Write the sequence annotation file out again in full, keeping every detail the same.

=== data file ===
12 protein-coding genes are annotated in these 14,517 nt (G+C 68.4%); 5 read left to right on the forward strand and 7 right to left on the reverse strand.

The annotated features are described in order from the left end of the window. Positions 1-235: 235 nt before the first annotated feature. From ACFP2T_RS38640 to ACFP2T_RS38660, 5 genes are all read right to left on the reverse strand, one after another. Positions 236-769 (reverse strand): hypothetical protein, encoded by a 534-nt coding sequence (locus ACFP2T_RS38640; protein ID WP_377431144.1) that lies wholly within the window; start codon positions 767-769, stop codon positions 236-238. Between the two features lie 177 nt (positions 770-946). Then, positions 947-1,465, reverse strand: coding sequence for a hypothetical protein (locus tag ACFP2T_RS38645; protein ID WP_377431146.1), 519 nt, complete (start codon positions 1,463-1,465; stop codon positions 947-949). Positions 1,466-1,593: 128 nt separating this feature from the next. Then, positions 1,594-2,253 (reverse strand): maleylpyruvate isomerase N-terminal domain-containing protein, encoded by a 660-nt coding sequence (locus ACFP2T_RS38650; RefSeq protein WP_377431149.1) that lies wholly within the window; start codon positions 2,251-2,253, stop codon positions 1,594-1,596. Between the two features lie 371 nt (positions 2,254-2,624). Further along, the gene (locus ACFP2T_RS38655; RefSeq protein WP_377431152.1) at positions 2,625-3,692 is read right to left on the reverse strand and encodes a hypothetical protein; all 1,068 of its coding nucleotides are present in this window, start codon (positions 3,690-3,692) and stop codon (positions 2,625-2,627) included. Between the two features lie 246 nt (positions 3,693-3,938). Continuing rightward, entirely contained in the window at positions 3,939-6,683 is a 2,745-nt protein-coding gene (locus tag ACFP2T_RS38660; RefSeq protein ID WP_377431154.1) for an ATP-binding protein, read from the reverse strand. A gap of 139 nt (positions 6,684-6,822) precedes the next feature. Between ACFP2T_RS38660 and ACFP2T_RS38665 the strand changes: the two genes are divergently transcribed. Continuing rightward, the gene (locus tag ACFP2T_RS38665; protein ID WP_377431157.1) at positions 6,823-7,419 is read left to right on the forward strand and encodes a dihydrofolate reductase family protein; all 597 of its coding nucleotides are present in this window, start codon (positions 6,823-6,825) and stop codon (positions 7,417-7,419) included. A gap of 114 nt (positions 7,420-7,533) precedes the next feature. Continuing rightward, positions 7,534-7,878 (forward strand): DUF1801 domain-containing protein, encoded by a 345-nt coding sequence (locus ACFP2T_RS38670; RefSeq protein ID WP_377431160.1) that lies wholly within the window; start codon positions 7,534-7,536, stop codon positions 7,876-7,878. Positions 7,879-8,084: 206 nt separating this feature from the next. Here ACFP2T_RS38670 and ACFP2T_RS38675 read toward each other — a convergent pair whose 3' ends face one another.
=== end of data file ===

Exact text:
12 protein-coding genes are annotated in these 14,517 nt (G+C 68.4%); 5 read left to right on the forward strand and 7 right to left on the reverse strand.

The annotated features are described in order from the left end of the window. Positions 1-235: 235 nt before the first annotated feature. From ACFP2T_RS38640 to ACFP2T_RS38660, 5 genes are all read right to left on the reverse strand, one after another. Positions 236-769 (reverse strand): hypothetical protein, encoded by a 534-nt coding sequence (locus ACFP2T_RS38640; protein ID WP_377431144.1) that lies wholly within the window; start codon positions 767-769, stop codon positions 236-238. Between the two features lie 177 nt (positions 770-946). Then, positions 947-1,465, reverse strand: coding sequence for a hypothetical protein (locus tag ACFP2T_RS38645; protein ID WP_377431146.1), 519 nt, complete (start codon positions 1,463-1,465; stop codon positions 947-949). Positions 1,466-1,593: 128 nt separating this feature from the next. Then, positions 1,594-2,253 (reverse strand): maleylpyruvate isomerase N-terminal domain-containing protein, encoded by a 660-nt coding sequence (locus ACFP2T_RS38650; RefSeq protein WP_377431149.1) that lies wholly within the window; start codon positions 2,251-2,253, stop codon positions 1,594-1,596. Between the two features lie 371 nt (positions 2,254-2,624). Further along, the gene (locus ACFP2T_RS38655; RefSeq protein WP_377431152.1) at positions 2,625-3,692 is read right to left on the reverse strand and encodes a hypothetical protein; all 1,068 of its coding nucleotides are present in this window, start codon (positions 3,690-3,692) and stop codon (positions 2,625-2,627) included. Between the two features lie 246 nt (positions 3,693-3,938). Continuing rightward, entirely contained in the window at positions 3,939-6,683 is a 2,745-nt protein-coding gene (locus tag ACFP2T_RS38660; RefSeq protein ID WP_377431154.1) for an ATP-binding protein, read from the reverse strand. A gap of 139 nt (positions 6,684-6,822) precedes the next feature. Between ACFP2T_RS38660 and ACFP2T_RS38665 the strand changes: the two genes are divergently transcribed. Continuing rightward, the gene (locus tag ACFP2T_RS38665; protein ID WP_377431157.1) at positions 6,823-7,419 is read left to right on the forward strand and encodes a dihydrofolate reductase family protein; all 597 of its coding nucleotides are present in this window, start codon (positions 6,823-6,825) and stop codon (positions 7,417-7,419) included. A gap of 114 nt (positions 7,420-7,533) precedes the next feature. Continuing rightward, positions 7,534-7,878 (forward strand): DUF1801 domain-containing protein, encoded by a 345-nt coding sequence (locus ACFP2T_RS38670; RefSeq protein ID WP_377431160.1) that lies wholly within the window; start codon positions 7,534-7,536, stop codon positions 7,876-7,878. Positions 7,879-8,084: 206 nt separating this feature from the next. Here ACFP2T_RS38670 and ACFP2T_RS38675 read toward each other — a convergent pair whose 3' ends face one another.